Absolutely. First of all, in the Islamic civilization, we have the tib al nabawi (the prophetic medicine) which was derived from the sayings of the Prophet (pbuh) concerning health and especially living a lifestyle -you might say, which is the word that is used today- to prevent oneself from becoming ill. It was a kind preventive medicine. And then we had the great tradition of Ibn Sina and Razi, the mainstream medical tradition which is one of the medical traditions of the world to be compared to acupuncture or other systems of non-Western medicine that are now taking hold in the West. We Muslims should be ashamed of ourselves that our great medical tradition does not have followers in the West, whereas of the other two great oriental civilizations, Hinduism and China, do. What is the matter with us? Because our medical tradition is closer to the West, in fact it made possible the rise of the medieval Western medicine. Ibn Sina was taught in Montpelier until about the 18-19th centuries. The treatise of Razi about smallpox and measles I think it was translated into English and distributed in 1827 when there was an epidemic in London. Despite all of these things, if you are living in London and if you want to go to acupunctures that is easy. If you want to go to a practitioner of what is called tibb al-unani in the Indian subcontinent, where alone has this tradition been preserved to this day, it’s very difficult. You have to write to Karachi or to Delhi, to Hamdard Institute, to get some medicine.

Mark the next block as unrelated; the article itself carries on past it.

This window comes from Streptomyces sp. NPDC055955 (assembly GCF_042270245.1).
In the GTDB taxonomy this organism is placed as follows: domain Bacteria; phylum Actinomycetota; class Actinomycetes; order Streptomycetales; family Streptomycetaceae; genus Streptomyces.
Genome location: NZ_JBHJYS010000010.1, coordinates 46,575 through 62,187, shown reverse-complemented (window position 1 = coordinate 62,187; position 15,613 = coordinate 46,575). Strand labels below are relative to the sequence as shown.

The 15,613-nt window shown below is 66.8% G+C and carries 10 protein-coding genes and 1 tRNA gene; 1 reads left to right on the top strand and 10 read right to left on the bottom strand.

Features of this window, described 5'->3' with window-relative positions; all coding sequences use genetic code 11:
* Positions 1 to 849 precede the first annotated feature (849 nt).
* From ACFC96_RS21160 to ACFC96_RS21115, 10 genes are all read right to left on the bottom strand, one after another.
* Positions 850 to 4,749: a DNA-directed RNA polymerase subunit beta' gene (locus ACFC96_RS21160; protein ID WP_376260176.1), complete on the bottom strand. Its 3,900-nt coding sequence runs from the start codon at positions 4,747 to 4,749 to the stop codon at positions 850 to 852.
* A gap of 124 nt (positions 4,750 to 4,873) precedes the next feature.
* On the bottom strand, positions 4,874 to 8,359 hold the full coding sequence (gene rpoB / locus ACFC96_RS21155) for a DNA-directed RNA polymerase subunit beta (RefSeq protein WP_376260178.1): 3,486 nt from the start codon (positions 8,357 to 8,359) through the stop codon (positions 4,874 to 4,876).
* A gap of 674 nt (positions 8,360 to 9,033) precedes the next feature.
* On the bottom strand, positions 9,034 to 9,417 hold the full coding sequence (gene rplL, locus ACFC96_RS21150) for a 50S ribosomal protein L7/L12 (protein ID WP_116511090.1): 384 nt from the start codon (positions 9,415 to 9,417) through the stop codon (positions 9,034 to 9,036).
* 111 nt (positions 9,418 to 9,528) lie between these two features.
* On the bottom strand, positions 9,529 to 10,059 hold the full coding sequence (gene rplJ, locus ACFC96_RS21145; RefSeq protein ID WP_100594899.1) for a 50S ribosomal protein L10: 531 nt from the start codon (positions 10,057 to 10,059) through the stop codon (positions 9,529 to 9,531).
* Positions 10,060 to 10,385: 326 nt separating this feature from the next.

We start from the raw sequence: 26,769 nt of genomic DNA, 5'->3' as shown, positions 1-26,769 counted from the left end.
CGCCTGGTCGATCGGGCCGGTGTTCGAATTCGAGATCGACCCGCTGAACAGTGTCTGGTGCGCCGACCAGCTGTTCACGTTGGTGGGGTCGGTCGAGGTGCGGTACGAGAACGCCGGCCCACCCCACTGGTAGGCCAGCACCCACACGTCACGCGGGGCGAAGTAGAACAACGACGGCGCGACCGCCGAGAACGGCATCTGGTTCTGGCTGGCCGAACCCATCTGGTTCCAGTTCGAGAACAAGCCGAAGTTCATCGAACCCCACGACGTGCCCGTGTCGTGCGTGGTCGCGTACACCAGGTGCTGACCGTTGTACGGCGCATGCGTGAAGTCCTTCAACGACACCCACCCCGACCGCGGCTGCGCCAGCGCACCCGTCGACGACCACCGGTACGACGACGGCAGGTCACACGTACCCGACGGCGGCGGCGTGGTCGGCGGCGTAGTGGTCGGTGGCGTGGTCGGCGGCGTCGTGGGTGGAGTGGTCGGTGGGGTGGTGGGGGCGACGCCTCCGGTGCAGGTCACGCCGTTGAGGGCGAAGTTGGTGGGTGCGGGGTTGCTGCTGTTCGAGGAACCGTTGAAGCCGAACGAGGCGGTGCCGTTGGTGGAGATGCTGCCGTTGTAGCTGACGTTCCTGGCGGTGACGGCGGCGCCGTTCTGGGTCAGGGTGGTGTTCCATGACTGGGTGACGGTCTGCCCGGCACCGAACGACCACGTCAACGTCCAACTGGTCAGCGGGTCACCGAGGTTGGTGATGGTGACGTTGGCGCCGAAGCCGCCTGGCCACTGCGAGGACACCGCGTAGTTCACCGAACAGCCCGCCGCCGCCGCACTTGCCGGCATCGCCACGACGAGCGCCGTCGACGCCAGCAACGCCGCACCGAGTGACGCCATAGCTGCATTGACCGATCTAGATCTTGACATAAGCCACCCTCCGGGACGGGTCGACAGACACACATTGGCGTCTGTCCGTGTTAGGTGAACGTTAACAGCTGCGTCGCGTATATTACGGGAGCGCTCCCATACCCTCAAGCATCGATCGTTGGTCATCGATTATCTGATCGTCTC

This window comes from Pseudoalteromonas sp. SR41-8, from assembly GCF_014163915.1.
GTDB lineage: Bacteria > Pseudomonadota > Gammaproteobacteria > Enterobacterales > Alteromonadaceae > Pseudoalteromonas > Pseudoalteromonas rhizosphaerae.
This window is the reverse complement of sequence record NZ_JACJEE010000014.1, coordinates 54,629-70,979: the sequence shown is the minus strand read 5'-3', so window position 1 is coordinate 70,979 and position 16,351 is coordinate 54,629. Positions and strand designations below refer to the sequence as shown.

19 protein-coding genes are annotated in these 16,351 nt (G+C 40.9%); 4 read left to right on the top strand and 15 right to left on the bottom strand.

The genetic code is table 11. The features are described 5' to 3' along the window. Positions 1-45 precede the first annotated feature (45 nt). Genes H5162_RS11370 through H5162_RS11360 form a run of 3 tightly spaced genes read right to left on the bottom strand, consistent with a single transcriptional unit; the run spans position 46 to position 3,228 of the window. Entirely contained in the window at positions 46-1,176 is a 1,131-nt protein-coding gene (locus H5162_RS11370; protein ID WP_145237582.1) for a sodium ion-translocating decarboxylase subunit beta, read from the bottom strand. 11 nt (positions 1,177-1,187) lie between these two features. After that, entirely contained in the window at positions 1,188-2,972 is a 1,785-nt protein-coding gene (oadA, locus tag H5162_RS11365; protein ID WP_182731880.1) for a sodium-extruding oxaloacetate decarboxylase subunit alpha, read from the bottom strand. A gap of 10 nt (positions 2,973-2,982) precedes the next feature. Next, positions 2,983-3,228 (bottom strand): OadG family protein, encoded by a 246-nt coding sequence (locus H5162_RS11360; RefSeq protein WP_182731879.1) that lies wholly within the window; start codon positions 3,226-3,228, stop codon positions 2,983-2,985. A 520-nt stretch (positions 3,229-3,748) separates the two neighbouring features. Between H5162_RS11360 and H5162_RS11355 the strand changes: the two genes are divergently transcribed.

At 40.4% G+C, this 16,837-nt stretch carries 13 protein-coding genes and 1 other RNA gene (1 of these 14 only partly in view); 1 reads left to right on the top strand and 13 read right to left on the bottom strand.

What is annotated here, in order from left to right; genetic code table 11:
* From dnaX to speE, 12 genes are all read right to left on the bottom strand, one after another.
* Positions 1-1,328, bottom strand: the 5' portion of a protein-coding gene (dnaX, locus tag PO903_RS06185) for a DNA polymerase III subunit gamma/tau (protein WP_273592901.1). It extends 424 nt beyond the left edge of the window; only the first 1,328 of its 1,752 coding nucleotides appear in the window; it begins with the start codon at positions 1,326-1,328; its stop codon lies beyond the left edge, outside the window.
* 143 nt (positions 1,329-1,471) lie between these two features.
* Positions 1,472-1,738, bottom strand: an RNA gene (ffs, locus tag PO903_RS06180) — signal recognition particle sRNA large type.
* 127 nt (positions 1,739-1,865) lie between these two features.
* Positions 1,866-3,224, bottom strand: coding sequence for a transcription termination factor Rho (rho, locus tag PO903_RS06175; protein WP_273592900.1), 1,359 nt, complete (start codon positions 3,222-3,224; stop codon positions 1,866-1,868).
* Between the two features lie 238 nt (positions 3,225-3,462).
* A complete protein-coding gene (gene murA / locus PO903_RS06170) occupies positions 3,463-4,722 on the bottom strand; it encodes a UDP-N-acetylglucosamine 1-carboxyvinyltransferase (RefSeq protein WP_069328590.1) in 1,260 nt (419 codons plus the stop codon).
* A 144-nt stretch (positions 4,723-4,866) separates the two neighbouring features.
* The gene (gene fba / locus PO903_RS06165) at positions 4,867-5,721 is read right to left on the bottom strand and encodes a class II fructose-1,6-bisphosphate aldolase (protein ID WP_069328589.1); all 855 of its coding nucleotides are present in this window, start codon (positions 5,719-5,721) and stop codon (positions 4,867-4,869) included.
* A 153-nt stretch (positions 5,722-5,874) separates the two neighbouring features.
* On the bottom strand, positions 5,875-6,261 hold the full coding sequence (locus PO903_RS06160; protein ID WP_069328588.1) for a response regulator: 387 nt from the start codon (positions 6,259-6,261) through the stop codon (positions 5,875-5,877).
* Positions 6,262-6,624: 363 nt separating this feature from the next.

Now, both of those traditions were imbued with a very strong spiritual character about the treatment of the soul as well as the body. Ibn Sina has written many things on that and these traditions themselves, although they are not Sufi traditions, were also combined with Sufi teaching about the cure of the soul. There are many works of Sufism on this issue. In fact from the operative point of view, Sufism is actually a cure for the ailments of the soul. It is a psychotherapy, if you do not secularize this term. That is a therapy for the psyche which means the nafs. Therefore throughout the centuries, not only had there been treatises but there had been a lot of oral practice by people who are authoritative in this, by shaykhs and masters, to overcome those very difficulties that today so many people face, for example depression. That is one of the major illnesses in the West today. It results to a large extent from the meaninglessness of life, in not having a home in the universe, you might say, and Sufism teaches its principles and practice in such a way that a person who follows this will never become depressed.